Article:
Designated by President Barack Obama in September 2016, the Atlantic Ocean's first marine national monument consists of nearly 5,000 square miles of underwater canyons and mountains off the New England coast.
The designation was widely praised by environmentalists as a way to protect important species and habitat for whales and sea turtles, while reducing the toll of climate change.
The designation closed the area to commercial fishermen, who go there primarily for lobster, red crab, squid, whiting, butterfish, swordfish and tuna. A coalition of commercial fishing groups filed a lawsuit in March to overturn the designation.
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They argued the creation of the monument would bring economic distress to fishermen and their families.
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The oldest monument on the list, Clinton created the monument in southern Utah in 1996 by signing a declaration at the south rim of the Grand Canyon in Arizona. It was lauded by environmentalists for preserving scenic cliffs, canyons, waterfalls and arches.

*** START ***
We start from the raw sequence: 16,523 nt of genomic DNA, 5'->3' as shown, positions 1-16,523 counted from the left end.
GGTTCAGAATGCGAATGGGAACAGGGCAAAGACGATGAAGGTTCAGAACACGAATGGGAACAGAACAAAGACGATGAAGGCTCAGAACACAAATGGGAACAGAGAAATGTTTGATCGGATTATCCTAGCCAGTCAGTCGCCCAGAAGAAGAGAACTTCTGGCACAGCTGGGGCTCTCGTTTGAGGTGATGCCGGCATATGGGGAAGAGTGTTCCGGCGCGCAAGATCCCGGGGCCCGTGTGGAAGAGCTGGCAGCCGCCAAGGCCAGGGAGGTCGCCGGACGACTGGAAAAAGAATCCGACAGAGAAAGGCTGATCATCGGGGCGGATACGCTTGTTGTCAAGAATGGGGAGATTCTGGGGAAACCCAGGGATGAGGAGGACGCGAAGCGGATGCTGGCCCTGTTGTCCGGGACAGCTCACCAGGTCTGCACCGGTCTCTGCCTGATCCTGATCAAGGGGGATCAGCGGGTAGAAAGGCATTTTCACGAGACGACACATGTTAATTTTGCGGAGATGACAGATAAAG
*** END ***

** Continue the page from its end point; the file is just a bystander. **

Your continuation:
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In the heavily-Republican state of Utah, the move was viewed as a sneaky, stab-in-the back example of federal overreach that still irks the political establishment 20 years later. Many Utah Republicans and some local residents contend it closed off too many areas to development — including one of the country's largest known coal reserves — that could have helped pay for local schools.
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In 2015, the monument's county declared a state of emergency for falling school enrollment, and county commissioners laid some of the blame on Grand Staircase.
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This year, Utah Republican Gov. Gary Herbert signed a resolution from state lawmakers asking Utah's congressional delegation to support shrinking the monument that is nearly 1.9 million acres, about the size of Delaware.